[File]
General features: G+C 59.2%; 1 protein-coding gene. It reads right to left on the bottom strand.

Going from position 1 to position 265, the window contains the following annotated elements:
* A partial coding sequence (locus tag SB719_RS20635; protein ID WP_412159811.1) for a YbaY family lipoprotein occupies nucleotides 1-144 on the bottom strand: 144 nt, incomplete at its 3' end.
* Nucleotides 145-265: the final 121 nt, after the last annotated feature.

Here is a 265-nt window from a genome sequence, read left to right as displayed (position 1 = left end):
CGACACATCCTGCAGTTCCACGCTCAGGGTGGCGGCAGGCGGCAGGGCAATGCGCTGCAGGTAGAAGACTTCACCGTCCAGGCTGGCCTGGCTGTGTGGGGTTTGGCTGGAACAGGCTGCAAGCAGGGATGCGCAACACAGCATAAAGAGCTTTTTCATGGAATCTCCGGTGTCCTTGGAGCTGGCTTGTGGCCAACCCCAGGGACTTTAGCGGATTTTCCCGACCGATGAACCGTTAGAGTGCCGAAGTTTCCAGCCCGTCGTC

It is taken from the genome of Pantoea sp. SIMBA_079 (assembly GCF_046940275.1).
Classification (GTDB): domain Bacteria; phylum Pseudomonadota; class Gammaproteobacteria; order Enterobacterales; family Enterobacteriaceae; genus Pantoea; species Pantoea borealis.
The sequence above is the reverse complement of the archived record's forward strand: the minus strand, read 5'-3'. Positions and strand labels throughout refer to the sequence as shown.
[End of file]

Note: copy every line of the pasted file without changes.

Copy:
General features: G+C 59.2%; 1 protein-coding gene. It reads right to left on the bottom strand.

Going from position 1 to position 265, the window contains the following annotated elements:
* A partial coding sequence (locus tag SB719_RS20635; protein ID WP_412159811.1) for a YbaY family lipoprotein occupies nucleotides 1-144 on the bottom strand: 144 nt, incomplete at its 3' end.
* Nucleotides 145-265: the final 121 nt, after the last annotated feature.

Here is a 265-nt window from a genome sequence, read left to right as displayed (position 1 = left end):
CGACACATCCTGCAGTTCCACGCTCAGGGTGGCGGCAGGCGGCAGGGCAATGCGCTGCAGGTAGAAGACTTCACCGTCCAGGCTGGCCTGGCTGTGTGGGGTTTGGCTGGAACAGGCTGCAAGCAGGGATGCGCAACACAGCATAAAGAGCTTTTTCATGGAATCTCCGGTGTCCTTGGAGCTGGCTTGTGGCCAACCCCAGGGACTTTAGCGGATTTTCCCGACCGATGAACCGTTAGAGTGCCGAAGTTTCCAGCCCGTCGTC

It is taken from the genome of Pantoea sp. SIMBA_079 (assembly GCF_046940275.1).
Classification (GTDB): domain Bacteria; phylum Pseudomonadota; class Gammaproteobacteria; order Enterobacterales; family Enterobacteriaceae; genus Pantoea; species Pantoea borealis.
The sequence above is the reverse complement of the archived record's forward strand: the minus strand, read 5'-3'. Positions and strand labels throughout refer to the sequence as shown.